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Semi-Famous Newport Landmark Tumbles, Leaving Sadness and Oregon Coast Puzzle

Published 1/01/24 at 4:35 p.m.
y Oregon Coast Beach Connection staff

Semi-Famous Newport Landmark Tumbles, Leaving Sadness and Oregon Coast Puzzle

(Newport, Oregon) – For some, it's been like an old friend passed away. Silently, without any fanfare outside of Newport, a favorite, semi-famous arch collapsed on this rather tucked-away part of the central Oregon coast awhile back, turning last year's visit a bit of a bummer summer for them. (Photo Ron Tatti. Before and after. The arch is famous to some, not unlike the Duckbill Rock on Cape Kiwanda that sat at a very dangerous hidden area, and was vandalized out of existence last decade)

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It turns out the arch had a lot of fans.

Now, however, aside from the sadness, the science part of it has opened up a puzzle or two, and helped illustrate how dynamic and even oddball this stretch of beach is.

Retired school teacher Ron Tatti has become a regular to the area, snapping pics of this dramatic feature over the years. Last summer, he showed up to find it gone. It had fallen apart in late 2022.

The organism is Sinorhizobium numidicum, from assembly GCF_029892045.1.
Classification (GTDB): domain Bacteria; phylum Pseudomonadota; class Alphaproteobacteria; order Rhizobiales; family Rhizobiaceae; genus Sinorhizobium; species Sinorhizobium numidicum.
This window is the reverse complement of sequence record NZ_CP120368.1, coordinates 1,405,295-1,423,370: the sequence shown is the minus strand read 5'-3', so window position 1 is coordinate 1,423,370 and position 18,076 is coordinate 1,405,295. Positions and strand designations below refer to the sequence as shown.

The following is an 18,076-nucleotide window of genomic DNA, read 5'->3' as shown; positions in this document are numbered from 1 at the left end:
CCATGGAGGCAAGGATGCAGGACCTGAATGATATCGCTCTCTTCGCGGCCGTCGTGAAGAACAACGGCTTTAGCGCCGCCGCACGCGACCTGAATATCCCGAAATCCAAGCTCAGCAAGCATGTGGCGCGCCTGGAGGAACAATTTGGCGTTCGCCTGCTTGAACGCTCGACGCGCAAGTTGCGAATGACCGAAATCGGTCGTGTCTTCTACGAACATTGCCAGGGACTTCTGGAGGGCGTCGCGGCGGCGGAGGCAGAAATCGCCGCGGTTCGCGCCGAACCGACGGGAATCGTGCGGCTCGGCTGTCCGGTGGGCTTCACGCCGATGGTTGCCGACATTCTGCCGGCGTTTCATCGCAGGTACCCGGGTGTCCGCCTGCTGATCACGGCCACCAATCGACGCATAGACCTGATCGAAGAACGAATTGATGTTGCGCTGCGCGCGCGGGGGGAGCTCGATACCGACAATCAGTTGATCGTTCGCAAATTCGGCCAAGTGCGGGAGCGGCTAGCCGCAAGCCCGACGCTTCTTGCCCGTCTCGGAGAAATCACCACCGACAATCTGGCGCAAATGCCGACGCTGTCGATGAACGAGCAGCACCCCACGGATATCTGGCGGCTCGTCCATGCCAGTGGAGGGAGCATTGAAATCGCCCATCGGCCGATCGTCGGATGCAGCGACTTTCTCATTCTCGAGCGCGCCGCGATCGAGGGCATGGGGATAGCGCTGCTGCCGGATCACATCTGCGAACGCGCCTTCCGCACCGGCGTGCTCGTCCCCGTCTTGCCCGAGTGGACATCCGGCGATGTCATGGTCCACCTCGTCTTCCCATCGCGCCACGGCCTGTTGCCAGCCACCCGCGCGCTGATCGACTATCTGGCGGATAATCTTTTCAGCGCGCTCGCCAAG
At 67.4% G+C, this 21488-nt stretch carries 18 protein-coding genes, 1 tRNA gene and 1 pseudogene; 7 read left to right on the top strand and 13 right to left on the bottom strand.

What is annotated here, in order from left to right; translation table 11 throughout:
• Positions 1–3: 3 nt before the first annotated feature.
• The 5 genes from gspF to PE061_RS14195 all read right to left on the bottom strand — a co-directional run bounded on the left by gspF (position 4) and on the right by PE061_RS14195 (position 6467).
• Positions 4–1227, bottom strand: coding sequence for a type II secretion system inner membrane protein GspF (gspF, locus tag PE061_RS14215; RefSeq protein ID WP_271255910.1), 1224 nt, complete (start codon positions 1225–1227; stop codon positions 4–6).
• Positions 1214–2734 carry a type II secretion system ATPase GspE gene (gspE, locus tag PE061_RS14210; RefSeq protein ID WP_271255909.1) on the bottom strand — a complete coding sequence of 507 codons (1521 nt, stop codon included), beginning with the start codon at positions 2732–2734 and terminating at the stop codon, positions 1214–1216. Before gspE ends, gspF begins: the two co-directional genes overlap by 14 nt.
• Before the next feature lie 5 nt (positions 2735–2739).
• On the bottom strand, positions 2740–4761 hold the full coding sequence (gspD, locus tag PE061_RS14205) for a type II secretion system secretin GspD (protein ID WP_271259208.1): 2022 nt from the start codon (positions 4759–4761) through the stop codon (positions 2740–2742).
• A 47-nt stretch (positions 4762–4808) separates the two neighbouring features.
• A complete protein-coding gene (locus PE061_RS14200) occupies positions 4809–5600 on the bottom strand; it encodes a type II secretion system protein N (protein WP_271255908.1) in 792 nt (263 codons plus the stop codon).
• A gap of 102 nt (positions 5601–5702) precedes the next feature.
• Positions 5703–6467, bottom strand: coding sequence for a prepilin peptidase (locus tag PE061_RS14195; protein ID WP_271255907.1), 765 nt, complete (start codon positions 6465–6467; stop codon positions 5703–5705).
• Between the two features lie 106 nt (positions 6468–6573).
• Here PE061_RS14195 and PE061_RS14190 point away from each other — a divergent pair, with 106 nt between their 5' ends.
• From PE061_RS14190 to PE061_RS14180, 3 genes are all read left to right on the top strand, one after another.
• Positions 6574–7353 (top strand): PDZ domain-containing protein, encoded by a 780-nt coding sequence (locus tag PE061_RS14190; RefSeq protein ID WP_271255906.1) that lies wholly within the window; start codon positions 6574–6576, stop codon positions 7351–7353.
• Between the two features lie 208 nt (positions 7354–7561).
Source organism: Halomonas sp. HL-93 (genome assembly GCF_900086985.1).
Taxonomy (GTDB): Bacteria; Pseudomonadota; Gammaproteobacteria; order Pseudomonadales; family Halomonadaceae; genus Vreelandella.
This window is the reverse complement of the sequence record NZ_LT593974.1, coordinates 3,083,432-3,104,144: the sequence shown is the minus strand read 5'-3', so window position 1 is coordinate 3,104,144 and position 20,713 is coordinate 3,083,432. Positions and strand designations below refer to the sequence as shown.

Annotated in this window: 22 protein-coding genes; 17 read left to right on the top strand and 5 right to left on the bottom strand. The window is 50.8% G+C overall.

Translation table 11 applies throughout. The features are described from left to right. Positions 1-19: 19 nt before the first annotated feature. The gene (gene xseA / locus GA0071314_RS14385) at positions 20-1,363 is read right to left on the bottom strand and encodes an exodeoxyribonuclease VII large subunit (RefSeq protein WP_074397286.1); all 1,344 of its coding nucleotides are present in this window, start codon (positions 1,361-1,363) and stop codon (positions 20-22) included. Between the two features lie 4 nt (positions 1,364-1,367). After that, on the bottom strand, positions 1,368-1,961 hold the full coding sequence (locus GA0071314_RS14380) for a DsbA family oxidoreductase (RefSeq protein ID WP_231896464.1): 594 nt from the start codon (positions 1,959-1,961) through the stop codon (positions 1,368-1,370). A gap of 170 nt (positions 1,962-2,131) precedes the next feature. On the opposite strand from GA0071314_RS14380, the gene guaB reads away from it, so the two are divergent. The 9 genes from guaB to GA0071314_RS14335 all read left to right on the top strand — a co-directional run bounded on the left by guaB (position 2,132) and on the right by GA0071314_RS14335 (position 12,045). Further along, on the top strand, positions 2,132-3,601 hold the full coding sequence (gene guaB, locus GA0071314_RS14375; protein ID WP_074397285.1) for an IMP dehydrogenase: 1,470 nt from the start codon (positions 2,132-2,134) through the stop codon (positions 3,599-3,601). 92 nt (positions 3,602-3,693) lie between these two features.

Though Tatti had heard of the arch's demise, it still surprised him to see it earlier this year.

Beloved Beach Arch in Newport Crumbles, Leaving an Oregon Coast Mystery or Two
Photo: Tatti

“When we returned a few weeks ago, discovered the 'hole in the wall' as we called it had collapsed,” Tatti told Oregon Coast Beach Connection this summer.

Yet what is it made of? And why did it erode?

Oregon Coast Beach Connection asked about what material this structure was made of, and Portland State University's Dr. Scott Burns was so far only able to address the area next to the headland.

There hasn't been official word yet on what it's made of - that's still coming. However, it is likely more akin to the cliffs of sandstone-like material that Moolack Beach is made of (immediately to the north). Whatever it is exactly, it is relatively soft, so it erodes more easily. That's not unlike the rather dramatic saga of Jump-Off Joe to the south. See Newport's Jump-Off Joe Gets Dangerous, Oregon Coast Landmark Closed Off

Burns, however, said he was quite familiar with that ill-fated arch.

“Thanks for the news about the arch falling apart - that was famous,” Burns said.

For millions of years, these rocky features around Newport have stood in one form or another. The arch, part of something much larger once, was whittled away over time into its current shape, which in turn got hacked away at again by tides. Like all of Newport's cliff areas – except for Yaquina Head – it's slowly disappearing.

A Unique Beach

Oregon Coast Beach Connection photo from 2008 (another arch closer to Yaquina Head)

This long stretch is a fascinating place, with rock structures protruding from the cliffs at odd angles, intricate-yet-jagged shapes and textures covering them, and then there's those giant grooves sticking out of the sand, also tilted in striking ways. It's impossible to hit this spot and not linger for awhile checking out all the unusual designs and forms.